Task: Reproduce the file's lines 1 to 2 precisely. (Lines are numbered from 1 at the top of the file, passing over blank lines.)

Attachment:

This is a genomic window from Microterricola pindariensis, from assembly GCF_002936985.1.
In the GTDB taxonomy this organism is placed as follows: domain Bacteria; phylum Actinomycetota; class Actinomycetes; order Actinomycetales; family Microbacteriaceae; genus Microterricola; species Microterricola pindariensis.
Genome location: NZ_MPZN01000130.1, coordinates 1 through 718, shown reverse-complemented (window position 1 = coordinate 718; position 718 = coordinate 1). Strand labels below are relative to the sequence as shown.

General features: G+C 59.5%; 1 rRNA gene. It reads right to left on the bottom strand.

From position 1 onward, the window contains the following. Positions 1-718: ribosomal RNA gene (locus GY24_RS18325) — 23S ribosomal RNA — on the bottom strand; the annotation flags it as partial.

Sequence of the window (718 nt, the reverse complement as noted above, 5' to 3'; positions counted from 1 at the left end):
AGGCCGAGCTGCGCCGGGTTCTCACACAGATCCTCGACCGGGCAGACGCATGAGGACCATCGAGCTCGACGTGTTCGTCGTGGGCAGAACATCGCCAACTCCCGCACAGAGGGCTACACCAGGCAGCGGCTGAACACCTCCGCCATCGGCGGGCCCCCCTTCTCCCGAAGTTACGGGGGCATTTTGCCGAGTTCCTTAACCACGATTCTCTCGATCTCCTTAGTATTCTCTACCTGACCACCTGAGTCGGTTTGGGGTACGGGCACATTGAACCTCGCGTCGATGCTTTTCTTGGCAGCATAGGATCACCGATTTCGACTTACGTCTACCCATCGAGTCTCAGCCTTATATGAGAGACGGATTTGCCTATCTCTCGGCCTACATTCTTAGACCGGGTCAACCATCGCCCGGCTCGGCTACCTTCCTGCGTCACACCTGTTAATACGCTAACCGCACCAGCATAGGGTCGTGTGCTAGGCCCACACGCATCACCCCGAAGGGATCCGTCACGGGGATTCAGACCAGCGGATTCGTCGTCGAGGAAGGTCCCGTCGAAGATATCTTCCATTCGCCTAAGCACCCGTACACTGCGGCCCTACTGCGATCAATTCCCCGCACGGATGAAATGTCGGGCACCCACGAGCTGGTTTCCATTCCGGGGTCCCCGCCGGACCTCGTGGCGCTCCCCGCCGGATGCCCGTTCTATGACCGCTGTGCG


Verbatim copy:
This is a genomic window from Microterricola pindariensis, from assembly GCF_002936985.1.
In the GTDB taxonomy this organism is placed as follows: domain Bacteria; phylum Actinomycetota; class Actinomycetes; order Actinomycetales; family Microbacteriaceae; genus Microterricola; species Microterricola pindariensis.